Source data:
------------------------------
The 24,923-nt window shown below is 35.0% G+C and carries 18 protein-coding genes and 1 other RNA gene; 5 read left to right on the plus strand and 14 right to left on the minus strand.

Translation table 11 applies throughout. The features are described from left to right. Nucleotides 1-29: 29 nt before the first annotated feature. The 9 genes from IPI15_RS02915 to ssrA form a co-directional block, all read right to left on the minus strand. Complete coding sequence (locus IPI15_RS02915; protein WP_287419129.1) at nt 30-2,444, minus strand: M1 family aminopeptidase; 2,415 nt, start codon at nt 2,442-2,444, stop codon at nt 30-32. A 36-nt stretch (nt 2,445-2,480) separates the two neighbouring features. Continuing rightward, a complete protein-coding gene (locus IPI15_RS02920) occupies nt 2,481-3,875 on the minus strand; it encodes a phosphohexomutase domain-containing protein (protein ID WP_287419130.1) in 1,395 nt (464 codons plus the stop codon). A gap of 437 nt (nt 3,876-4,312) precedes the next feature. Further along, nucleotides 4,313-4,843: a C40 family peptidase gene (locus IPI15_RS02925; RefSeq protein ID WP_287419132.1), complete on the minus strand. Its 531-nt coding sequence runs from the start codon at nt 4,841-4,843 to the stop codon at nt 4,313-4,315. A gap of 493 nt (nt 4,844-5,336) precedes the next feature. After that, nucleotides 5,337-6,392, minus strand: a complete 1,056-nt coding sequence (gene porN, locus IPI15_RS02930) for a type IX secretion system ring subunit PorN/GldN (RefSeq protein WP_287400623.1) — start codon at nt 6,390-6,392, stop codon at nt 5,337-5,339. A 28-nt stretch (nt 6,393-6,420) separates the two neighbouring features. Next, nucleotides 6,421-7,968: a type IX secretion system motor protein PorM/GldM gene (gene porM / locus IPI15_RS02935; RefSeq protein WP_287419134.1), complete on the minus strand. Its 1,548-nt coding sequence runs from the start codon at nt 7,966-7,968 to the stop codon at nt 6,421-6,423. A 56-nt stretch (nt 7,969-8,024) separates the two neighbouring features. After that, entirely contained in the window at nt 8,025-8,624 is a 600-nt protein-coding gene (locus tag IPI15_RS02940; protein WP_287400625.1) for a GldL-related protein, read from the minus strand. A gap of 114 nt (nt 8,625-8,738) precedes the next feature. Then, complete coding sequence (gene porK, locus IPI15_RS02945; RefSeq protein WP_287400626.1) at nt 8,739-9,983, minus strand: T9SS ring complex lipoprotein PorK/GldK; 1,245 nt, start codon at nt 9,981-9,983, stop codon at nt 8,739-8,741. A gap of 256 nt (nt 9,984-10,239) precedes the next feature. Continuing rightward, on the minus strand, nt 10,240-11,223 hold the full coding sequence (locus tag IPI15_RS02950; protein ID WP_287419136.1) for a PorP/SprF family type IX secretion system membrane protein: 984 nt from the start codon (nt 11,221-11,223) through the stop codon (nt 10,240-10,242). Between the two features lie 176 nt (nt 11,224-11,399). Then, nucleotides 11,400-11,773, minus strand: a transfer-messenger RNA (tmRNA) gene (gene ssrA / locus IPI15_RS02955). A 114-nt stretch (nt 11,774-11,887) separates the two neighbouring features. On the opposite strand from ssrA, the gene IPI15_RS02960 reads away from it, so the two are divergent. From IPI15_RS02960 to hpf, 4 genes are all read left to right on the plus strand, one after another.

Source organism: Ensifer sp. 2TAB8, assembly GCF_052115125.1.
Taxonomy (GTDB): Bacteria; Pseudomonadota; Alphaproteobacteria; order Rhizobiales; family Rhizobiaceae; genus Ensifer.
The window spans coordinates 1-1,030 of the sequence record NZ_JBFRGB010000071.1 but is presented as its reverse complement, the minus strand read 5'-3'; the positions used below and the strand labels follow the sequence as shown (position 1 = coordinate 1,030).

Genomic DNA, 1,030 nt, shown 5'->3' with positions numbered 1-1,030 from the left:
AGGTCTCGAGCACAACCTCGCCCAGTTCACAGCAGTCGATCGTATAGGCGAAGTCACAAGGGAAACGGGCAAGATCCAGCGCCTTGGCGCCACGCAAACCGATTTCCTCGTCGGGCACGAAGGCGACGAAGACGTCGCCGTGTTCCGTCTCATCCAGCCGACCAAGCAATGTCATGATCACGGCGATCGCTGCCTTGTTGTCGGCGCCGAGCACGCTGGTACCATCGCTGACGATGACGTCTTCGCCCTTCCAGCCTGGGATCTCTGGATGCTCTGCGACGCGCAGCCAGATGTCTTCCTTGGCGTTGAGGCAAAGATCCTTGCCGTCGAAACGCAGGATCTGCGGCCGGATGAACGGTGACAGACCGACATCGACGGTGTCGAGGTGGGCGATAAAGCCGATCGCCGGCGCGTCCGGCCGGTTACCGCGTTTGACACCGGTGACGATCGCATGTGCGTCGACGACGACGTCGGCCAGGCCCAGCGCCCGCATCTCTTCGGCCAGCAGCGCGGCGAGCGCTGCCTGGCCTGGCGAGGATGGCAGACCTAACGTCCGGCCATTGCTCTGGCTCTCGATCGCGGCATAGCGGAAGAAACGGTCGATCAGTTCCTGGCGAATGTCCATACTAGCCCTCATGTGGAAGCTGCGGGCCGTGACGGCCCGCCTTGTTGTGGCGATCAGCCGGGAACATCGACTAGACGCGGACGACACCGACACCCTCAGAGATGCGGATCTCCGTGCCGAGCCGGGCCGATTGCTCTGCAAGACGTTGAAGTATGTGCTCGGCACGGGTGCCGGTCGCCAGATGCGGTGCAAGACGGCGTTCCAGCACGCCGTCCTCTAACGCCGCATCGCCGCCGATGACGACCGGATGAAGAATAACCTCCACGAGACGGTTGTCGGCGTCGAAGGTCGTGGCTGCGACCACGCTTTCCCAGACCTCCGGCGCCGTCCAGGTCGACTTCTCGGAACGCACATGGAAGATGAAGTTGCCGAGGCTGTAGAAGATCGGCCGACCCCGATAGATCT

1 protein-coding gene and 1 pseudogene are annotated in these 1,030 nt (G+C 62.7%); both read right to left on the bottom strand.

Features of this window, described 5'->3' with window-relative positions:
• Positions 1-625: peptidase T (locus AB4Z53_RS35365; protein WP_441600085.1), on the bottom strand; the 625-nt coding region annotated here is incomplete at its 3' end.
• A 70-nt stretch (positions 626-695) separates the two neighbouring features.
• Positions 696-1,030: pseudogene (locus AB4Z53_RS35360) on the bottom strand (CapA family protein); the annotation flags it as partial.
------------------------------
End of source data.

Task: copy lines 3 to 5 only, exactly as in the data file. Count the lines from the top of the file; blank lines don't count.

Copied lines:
Source organism: Ensifer sp. 2TAB8, assembly GCF_052115125.1.
Taxonomy (GTDB): Bacteria; Pseudomonadota; Alphaproteobacteria; order Rhizobiales; family Rhizobiaceae; genus Ensifer.
The window spans coordinates 1-1,030 of the sequence record NZ_JBFRGB010000071.1 but is presented as its reverse complement, the minus strand read 5'-3'; the positions used below and the strand labels follow the sequence as shown (position 1 = coordinate 1,030).